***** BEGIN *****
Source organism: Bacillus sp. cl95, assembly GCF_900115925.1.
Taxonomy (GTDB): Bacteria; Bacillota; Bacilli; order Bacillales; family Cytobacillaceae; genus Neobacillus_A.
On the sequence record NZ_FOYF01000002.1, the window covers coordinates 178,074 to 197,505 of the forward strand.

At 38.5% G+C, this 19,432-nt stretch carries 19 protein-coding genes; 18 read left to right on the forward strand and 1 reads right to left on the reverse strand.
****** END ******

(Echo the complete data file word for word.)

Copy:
Source organism: Bacillus sp. cl95, assembly GCF_900115925.1.
Taxonomy (GTDB): Bacteria; Bacillota; Bacilli; order Bacillales; family Cytobacillaceae; genus Neobacillus_A.
On the sequence record NZ_FOYF01000002.1, the window covers coordinates 178,074 to 197,505 of the forward strand.

At 38.5% G+C, this 19,432-nt stretch carries 19 protein-coding genes; 18 read left to right on the forward strand and 1 reads right to left on the reverse strand.